The metaverse looks likely to build on the idea of Web3: a decentralised internet where blockchain technology makes it possible for users to control their own internet identity without the involvement of third parties. Blockchains also enable smart contracts which open a whole new world of ecommerce – from virtual to virtual, virtual to physical and physical to virtual. According to a report from the Investors Chronical Into the metaverse “The goal for tech companies is to wrap this marketplace in immersive augmented and virtual reality worlds”.
Given the blockchain basis of Web3, DeFi and crypto are expected to be a key component of the financial infrastructure, products and services in the metaverse (which can be neatly coined “MetaFi”). For the same reason NFTs are also expected to play a vital role in providing proof of ownership for metaverse-based property and digital identity in metaverse ecommerce.
It’s not here yet….the metaverse still needs to be built
In 2021 the metaverse arrived as a concept with the IPO of Roblox and Facebook rebranding to Meta and investing heavily in metaverse development. However while many of the building blocks of the metaverse already exist, a future where all these virtual worlds not only interconnect but stretch into pretty much every realm of activity is still some way off. In a sense, it would involve rebranding the world of gaming to encompass almost every aspect of daily life.
In a recent report on Metaverse and Money, Citi GPS coined the phrase the “Open Metaverse” – a would be community-owned, community-governed, and freely interoperable version of the metaverse that ensures privacy by design. But we simply don’t yet have all the tech solutions to make this possible.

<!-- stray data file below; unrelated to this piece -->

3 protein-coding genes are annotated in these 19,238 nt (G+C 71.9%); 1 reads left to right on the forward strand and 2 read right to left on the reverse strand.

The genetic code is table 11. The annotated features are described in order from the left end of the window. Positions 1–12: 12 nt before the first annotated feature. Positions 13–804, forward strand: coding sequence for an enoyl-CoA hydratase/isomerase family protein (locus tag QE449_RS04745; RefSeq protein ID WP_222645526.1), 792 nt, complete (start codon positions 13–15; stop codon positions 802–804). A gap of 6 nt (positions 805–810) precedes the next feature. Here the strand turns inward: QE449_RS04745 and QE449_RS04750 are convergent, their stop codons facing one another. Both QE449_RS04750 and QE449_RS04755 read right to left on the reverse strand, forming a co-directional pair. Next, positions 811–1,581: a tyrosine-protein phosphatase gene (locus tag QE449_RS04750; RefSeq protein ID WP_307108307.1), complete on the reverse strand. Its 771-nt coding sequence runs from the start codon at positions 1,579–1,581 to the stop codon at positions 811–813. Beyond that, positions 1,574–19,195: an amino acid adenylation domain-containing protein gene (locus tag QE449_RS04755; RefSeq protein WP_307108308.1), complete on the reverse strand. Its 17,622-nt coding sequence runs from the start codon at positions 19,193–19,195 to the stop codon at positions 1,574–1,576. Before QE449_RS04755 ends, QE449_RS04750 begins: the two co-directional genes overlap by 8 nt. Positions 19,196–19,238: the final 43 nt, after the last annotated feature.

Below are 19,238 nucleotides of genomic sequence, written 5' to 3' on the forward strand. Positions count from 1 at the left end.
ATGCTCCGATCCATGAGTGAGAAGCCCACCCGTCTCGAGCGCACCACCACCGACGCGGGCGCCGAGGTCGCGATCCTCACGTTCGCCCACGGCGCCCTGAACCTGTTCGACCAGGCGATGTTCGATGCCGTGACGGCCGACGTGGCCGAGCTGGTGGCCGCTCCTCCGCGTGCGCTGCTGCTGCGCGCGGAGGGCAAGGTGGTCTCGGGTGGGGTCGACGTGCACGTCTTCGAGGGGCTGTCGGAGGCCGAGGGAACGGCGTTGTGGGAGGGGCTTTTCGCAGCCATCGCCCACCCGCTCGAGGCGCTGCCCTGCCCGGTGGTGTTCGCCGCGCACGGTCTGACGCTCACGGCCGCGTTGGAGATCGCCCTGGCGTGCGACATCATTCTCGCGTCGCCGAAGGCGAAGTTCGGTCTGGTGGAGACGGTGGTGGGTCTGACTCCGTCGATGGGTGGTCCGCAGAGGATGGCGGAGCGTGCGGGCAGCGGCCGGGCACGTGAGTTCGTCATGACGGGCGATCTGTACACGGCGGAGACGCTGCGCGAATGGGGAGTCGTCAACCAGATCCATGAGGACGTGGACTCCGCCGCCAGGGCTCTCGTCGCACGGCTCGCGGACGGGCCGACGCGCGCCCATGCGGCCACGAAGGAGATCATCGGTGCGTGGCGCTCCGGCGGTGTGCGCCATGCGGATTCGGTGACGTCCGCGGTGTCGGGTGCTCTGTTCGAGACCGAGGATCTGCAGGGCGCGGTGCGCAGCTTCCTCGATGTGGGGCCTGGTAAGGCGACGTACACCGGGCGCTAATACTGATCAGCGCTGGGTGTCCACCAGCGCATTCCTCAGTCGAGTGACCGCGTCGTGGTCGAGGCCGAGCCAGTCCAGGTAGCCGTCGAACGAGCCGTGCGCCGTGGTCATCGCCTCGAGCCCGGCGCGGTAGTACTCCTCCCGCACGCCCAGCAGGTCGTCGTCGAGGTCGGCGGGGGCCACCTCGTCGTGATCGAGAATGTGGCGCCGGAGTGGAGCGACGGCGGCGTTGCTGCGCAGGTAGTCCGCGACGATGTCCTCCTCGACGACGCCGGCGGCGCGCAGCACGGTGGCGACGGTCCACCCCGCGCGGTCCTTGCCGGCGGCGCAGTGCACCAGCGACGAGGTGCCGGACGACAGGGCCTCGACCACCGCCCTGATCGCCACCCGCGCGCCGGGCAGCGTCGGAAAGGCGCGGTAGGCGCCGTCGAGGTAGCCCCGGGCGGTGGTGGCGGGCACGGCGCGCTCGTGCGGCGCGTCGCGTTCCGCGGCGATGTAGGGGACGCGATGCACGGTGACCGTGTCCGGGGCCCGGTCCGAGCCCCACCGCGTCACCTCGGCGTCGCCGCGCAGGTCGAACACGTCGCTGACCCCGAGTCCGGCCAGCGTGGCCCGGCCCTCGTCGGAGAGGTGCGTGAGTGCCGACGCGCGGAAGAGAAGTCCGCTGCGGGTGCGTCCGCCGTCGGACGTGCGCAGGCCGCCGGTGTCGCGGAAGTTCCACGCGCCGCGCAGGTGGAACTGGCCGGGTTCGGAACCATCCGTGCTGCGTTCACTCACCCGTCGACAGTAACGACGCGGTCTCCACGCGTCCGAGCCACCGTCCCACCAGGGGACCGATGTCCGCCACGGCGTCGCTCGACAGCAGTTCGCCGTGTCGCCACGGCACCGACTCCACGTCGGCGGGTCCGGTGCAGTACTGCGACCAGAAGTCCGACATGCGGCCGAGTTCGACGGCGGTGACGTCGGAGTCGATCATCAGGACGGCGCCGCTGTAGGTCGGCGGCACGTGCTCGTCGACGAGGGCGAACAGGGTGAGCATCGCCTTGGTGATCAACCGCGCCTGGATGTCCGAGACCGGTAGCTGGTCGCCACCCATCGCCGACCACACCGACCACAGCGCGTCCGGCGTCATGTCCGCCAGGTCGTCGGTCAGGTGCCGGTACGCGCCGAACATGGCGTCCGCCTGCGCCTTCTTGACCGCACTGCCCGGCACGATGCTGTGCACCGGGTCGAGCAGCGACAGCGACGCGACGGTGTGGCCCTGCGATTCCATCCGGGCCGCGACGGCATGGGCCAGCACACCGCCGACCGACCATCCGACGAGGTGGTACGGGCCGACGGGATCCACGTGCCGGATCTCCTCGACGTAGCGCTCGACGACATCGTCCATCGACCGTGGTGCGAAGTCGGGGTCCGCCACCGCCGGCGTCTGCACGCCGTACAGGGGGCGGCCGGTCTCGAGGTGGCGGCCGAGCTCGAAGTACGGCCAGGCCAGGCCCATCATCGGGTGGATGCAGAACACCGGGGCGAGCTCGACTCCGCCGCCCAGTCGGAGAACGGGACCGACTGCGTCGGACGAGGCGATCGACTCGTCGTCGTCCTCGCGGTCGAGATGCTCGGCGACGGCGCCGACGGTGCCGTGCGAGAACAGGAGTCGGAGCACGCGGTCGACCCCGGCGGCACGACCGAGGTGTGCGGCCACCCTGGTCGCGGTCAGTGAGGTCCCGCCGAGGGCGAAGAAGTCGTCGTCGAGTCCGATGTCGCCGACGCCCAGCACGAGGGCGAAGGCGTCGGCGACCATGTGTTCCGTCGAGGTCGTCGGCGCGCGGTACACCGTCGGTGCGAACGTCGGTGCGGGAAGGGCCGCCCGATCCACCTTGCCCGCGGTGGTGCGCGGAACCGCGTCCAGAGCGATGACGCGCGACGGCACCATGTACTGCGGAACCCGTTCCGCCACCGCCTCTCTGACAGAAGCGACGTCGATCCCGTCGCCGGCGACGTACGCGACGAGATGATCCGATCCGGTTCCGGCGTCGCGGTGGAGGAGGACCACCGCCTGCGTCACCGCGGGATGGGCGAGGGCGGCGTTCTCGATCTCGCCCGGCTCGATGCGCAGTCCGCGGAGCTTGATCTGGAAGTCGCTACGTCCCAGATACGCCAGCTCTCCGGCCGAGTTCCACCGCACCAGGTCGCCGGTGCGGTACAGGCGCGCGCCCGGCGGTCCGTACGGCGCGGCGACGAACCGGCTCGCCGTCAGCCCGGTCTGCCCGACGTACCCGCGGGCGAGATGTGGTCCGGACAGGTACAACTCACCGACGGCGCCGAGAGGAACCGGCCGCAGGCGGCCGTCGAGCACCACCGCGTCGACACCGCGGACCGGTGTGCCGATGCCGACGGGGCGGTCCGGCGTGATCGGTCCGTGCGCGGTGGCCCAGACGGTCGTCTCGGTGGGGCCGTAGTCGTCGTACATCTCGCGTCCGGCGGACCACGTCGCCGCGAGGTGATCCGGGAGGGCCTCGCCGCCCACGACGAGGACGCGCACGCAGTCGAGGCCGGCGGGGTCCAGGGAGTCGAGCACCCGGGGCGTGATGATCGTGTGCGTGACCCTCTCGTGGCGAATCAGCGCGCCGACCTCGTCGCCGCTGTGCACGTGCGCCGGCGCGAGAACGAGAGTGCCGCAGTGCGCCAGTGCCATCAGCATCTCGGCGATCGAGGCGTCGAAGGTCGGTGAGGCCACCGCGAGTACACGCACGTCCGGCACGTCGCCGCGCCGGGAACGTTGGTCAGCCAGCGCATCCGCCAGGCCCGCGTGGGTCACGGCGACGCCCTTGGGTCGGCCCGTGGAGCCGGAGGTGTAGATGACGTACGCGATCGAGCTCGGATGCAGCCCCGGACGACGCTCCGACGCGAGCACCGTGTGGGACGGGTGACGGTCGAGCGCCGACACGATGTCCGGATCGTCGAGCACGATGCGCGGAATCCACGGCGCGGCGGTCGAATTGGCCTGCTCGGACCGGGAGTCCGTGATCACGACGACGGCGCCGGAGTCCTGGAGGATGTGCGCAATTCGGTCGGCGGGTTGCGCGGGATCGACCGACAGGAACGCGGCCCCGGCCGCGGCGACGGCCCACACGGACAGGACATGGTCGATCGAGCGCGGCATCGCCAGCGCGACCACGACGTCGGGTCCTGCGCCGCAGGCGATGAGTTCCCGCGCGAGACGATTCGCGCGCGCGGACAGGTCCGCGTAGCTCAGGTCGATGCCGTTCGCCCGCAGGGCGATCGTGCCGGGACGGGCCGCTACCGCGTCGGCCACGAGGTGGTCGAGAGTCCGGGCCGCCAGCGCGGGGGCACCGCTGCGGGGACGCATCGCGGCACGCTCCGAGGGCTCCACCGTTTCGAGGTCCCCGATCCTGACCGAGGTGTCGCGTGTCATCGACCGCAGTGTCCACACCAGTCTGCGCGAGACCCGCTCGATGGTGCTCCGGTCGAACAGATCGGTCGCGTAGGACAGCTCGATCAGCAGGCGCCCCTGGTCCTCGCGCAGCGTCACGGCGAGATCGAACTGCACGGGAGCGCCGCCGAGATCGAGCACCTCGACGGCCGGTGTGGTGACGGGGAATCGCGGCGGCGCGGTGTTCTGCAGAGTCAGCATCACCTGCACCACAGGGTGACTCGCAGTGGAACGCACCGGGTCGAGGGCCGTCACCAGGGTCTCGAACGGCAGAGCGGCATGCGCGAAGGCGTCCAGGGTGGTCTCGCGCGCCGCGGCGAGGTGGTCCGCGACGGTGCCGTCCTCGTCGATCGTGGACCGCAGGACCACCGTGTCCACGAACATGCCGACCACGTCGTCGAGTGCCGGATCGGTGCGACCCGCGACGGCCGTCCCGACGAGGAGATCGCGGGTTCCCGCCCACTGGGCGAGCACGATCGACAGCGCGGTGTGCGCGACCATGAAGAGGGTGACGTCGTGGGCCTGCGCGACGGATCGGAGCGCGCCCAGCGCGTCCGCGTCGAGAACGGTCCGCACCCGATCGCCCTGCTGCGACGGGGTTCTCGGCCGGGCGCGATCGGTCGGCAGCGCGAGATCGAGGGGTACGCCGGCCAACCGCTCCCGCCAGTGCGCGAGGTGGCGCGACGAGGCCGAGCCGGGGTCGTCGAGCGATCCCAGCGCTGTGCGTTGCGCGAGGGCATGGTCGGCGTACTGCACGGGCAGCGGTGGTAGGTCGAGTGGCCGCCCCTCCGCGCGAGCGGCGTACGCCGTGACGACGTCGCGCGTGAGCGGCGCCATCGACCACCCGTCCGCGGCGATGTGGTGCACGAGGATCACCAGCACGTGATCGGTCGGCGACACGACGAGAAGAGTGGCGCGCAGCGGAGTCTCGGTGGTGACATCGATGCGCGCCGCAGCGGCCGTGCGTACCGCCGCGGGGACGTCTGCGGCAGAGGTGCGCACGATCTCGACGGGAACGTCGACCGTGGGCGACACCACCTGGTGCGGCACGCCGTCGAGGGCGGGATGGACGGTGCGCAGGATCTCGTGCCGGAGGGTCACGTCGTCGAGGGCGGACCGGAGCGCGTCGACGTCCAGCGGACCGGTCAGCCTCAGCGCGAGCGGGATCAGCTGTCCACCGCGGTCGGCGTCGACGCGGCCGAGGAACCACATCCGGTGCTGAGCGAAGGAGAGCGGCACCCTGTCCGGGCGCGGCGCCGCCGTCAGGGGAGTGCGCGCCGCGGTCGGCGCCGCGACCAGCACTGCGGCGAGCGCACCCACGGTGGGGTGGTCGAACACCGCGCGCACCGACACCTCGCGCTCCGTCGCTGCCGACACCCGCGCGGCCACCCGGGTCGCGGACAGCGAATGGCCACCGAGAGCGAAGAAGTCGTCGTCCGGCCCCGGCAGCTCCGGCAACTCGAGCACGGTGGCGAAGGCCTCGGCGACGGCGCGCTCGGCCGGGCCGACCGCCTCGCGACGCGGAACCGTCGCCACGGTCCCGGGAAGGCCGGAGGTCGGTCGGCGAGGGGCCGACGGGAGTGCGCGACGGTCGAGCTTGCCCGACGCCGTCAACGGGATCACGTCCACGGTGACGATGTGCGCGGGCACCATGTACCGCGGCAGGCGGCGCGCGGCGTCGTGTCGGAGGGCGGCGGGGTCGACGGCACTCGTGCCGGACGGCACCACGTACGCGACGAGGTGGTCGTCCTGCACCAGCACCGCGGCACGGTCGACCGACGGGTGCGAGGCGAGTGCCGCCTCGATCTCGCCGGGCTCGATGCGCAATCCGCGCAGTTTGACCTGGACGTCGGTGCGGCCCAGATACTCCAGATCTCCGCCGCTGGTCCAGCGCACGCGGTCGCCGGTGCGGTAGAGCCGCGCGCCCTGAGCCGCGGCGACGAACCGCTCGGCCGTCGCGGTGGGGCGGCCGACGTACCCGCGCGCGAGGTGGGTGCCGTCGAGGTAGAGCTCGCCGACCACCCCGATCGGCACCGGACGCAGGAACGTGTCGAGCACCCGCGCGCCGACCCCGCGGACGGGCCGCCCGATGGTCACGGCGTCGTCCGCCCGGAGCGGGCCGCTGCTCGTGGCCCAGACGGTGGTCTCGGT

The far-reaching vision of a next-gen internet will rely upon an entire ecosystem of players to come together and make it a reality. Achieving the level of interoperability envisaged by the Open Metaverse within that ecosystem will be a huge technical and commercial challenge. Perhaps most crucially tech companies are going to need to work together in a way they haven't before – and way beyond the current walled gardens of virtual experience.
The recently launched Metaverse Standards Forum is now leading the conversation between standards organisations and companies, with the aim of fostering the development and accelerating the deployment of interoperability standards for the Open Metaverse.
The legal challenges
The Open Metaverse will also present a number of novel and interesting legal challenges that will need to be considered, including in relation to intellectual property, theories of harm, jurisdiction and employment. These will need to be addressed by lawmakers and regulators and skillfully navigated by participants as the digital economy continues to expand and diversify. We will be considering some of the key legal issues presented by the metaverse in more detail throughout this Tech Insights metaverse series.
In the meantime, read more on the opportunities and risks in the metaverse in the lead article of our Tech Legal Outlook 2022 - Mid-Year Update.
Read the full Metaverse blog series here Contemplating the metaverse: Opportunities and risks (linklaters.com)
Use cases for the metaverse include everything we use the internet for today and more, with estimates for the target addressable market ranging from $1 trillion to $13 trillion: a market with far too much potential to ignore